Migrant workers and digital skills

Anna Triponel

October 23, 2023
Our key takeaway: A high level of digital skills and literacy provides social and economic benefits to people, especially vulnerable groups like migrant workers. For instance, digital skills are required to access online healthcare, immigration and banking services. Digital skills are also increasingly required by employers as we move towards a digital economy, where many jobs previously carried out by people can now be done by automation and new technologies. Despite this, migrant workers do not share equal access to digital technology and its benefits. Existing vulnerabilities, such as social exclusion, poor working conditions and wages, and lack of skills development opportunities, means that they cannot access and use digital technology in a safe way. This further compounds their vulnerability and excludes their participation in society. Companies must create an enabling environment where migrant workers can access available digital skills and literacy programmes by, for instance, not penalising their attendance by reducing wages, and incorporating such in the pre-employment orientation process.

International Organization for Migration (IOM) and the International Telecommunication Union (ITU) published Bridging the Digital Divide: Assessment of the Digital Skills of Migrant Workers and the Perspective of Employers in Thailand (October 2023):

  • The digital divide exacerbates existing vulnerabilities: The report defines the ‘digital divide’ as the unequal access to digital technology and its benefits faced by vulnerable groups, such as migrant workers. Due to xenophobia and discrimination, migrant workers are subjected to conditions that adversely affect their health and wellbeing, such as “poor wages and working conditions, social exclusion and a lack of skills development opportunities.” Crises, such as Covid-19, coupled with a lack of access to digital technology, compounds these existing vulnerabilities: “Migrants who lacked access to digital devices and possessed limited digital literacy and skills risked further social exclusion and marginalization.” More broadly, ensuring everyone has equal access to digital technology and skills training will have wider economic and social benefits: “Policies and interventions that take adequate measures to address this digital divide can lead to greater social and digital inclusion, and increased employability, productivity and earning potential for all members of society, including migrant workers.”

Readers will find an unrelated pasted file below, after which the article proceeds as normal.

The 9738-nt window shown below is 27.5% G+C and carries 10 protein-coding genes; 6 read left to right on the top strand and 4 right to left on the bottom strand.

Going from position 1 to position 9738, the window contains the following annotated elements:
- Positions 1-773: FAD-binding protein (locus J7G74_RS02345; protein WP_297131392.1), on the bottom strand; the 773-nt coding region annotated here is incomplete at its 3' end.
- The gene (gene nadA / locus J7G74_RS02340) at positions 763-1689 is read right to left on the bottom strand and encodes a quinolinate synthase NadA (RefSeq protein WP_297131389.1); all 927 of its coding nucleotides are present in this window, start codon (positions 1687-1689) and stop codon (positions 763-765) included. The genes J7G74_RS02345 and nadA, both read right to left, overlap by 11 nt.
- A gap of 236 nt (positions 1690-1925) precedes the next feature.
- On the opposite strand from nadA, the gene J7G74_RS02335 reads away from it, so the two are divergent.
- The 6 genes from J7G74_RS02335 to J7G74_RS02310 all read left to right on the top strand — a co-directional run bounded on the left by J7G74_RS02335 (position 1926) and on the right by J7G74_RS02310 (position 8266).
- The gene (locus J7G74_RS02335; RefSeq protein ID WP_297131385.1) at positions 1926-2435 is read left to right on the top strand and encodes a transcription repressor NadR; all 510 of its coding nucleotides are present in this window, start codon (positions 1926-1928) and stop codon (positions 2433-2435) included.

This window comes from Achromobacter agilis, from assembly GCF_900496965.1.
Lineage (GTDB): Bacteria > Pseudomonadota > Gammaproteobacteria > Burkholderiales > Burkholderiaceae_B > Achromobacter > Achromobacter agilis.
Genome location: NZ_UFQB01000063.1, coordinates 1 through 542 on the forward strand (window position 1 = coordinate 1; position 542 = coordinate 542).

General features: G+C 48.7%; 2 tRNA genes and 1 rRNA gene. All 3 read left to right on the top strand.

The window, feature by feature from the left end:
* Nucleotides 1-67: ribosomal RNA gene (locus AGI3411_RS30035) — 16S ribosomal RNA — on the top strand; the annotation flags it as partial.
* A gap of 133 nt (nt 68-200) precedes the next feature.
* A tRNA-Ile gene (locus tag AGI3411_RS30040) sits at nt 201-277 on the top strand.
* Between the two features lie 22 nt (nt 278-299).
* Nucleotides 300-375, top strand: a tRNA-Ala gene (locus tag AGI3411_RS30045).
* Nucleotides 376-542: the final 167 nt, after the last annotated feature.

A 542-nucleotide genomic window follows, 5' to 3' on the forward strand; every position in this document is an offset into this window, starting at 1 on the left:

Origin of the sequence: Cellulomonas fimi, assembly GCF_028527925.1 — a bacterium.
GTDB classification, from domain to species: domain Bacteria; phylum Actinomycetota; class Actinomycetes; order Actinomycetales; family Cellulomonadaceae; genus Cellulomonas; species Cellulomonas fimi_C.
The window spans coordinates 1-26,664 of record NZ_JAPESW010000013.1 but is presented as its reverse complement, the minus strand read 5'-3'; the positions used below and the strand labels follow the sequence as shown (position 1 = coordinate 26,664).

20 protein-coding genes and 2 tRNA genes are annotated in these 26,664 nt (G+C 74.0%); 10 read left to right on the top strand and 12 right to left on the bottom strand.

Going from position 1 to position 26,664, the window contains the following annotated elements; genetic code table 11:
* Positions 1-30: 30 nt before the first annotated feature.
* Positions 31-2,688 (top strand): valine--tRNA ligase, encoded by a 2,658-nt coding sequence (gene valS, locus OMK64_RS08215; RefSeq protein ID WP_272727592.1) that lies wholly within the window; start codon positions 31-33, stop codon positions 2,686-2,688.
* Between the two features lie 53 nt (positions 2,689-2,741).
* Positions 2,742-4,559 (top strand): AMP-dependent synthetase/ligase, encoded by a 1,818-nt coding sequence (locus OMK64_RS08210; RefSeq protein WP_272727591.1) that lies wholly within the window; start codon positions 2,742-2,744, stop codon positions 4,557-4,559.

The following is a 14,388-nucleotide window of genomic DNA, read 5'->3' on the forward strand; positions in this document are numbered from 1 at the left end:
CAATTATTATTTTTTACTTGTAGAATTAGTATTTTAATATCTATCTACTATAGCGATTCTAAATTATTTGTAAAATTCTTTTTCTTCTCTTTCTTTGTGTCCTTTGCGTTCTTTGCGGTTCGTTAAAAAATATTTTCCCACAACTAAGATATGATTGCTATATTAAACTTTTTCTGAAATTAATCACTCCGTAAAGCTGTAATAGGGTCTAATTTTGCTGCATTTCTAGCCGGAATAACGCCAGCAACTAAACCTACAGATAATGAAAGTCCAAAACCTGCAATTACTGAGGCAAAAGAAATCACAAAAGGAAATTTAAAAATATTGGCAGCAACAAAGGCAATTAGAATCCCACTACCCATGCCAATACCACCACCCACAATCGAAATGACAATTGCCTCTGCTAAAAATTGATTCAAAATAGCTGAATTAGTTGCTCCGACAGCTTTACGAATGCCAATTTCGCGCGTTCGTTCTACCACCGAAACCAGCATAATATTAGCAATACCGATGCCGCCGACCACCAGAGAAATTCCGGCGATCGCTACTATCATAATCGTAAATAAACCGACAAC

• Gaps in digital skills development among migrant workers: The report assesses digital skills and competency against the European Digital Competence Framework for Citizens, which includes (1) Information and Data Literacy; (2) Communication and Collaboration; (3) Digital Content Creation; (4) Online Safety; and (5) Problem-Solving. Based on this framework, it was found that a significant number of migrants interviewed did not have the digital literacy to use online banking and access public services, such as healthcare and immigration, despite the fact that 95% used smartphones on a daily basis. This “can have a notable impact on the social inclusion of migrant workers in Thailand.” It was also found that “[e]ducation, income, and Thai language proficiency levels were most strongly correlated with digital skills level.”
  • What can companies do?: The report provides recommendations to government authorities, development partners, civil society organizations, employer associations and employers on bridging the ‘digital divide.’ Recommendations relevant to companies include: (1) “Coordinate with development partners and CSOs to disseminate digital skills training programmes” to migrant workers. More specifically, companies can “take steps to actively support and encourage their participation in trainings without imposing any reduction in wages”; (2) “Incorporate a digital life skills component into existing pre-employment orientation programmes and training initiatives for migrant workers”; and (3) “Ensure the inclusion of migrant workers in all internal efforts to digitise work processes and procedures within the enterprise.” This could involve “organizing trainings for migrant workers to familiarize themselves with new digital procedures.”

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